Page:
It is within my nature to try to be right, and convince others that I am right.

When I prioritize being right over simply loving others, I am in the wrong... even when I am right.

Monday, April 26, 2021

The Wrong Way To Read Your Bible

Throughout history people have interpreted the Bible in different ways to justify all sorts of things.

Jesus tells a parable to illustrate how we sometimes get it wrong.

The Parable of the Good Samaritan Luke 10:25-37 (NET)

25 Now an expert in religious law stood up to test Jesus, saying, “Teacher, what must I do to inherit eternal life?” 26 He said to him, “What is written in the law? How do you understand it?” 27 The expert answered, “Love the Lord your God with all your heart, with all your soul, with all your strength, and with all your mind, and love your neighbor as yourself.” 28 Jesus said to him, “You have answered correctly; do this, and you will live.”

29 But the expert, wanting to justify himself, said to Jesus, “And who is my neighbor?” 30 Jesus replied, “A man was going down from Jerusalem to Jericho, and fell into the hands of robbers, who stripped him, beat him up, and went off, leaving him half dead. 31 Now by chance a priest was going down that road, but when he saw the injured man he passed by on the other side. 32 So too a Levite, when he came up to the place and saw him, passed by on the other side. 33 But a Samaritan who was traveling came to where the injured man was, and when he saw him, he felt compassion for him. 34 He went up to him and bandaged his wounds, pouring oil and wine on them. Then he put him on his own animal, brought him to an inn, and took care of him. 35 The next day he took out two silver coins and gave them to the innkeeper, saying, ‘Take care of him, and whatever else you spend, I will repay you when I come back this way.’ 36 Which of these three do you think became a neighbor to the man who fell into the hands of the robbers?” 37 The expert in religious law said, “The one who showed mercy to him.” So Jesus said to him, “Go and do the same.”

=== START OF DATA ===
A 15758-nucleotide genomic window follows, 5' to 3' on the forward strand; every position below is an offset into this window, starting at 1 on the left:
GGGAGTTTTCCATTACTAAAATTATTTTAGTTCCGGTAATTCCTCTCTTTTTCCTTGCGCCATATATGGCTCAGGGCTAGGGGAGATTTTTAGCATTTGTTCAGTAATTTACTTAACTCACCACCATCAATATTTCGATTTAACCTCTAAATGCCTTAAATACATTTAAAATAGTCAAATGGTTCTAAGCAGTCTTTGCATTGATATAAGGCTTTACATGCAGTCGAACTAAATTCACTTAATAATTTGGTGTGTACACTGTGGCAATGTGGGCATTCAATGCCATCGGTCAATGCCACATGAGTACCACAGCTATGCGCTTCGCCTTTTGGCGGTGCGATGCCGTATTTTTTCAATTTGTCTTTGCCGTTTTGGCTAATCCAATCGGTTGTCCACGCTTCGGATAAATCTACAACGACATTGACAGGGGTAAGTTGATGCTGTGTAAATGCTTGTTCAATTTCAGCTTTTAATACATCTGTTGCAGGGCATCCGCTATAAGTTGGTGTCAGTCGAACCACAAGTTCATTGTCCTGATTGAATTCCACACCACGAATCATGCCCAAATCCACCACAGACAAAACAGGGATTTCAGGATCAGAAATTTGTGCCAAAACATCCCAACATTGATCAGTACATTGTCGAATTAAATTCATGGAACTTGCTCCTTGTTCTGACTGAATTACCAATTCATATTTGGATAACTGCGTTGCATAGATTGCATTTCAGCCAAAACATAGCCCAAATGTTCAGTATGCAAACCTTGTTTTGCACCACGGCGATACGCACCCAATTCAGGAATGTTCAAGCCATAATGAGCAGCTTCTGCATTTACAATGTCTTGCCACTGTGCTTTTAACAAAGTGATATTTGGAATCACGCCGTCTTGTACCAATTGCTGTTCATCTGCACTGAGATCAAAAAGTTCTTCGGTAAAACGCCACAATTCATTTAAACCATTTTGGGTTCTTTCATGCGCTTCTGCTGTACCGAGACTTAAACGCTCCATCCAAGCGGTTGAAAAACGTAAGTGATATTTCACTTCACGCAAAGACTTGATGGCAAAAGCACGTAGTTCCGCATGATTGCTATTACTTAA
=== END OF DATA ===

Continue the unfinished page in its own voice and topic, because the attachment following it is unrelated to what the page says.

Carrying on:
The Wrong Way To Read The Bible: 

The Bible has rule for that. The Bible teaches that we should avoid dead people, so if I see someone who is dead or close to dead, I'm going to avoid getting involved.  This seems to be why the priest and Levite avoided helping the injured man in this story.  They assumed following these rules was the right thing to do in this situation.

Here are the Bible verses that likely motivated the response of the priest and Levite:

Numbers 19:11-13 (NET)

Whoever touches the corpse of any person will be ceremonially unclean seven days.  He must purify himself with water on the third day and on the seventh day, and so will be clean. But if he does not purify himself on the third day and the seventh day, then he will not be clean.  Anyone who touches the corpse of any dead person and does not purify himself defiles the tabernacle of the Lord. And that person must be cut off from Israel, because the water of purification was not sprinkled on him. He will be unclean; his uncleanness remains on him."

Leviticus 21:1-2 (NET)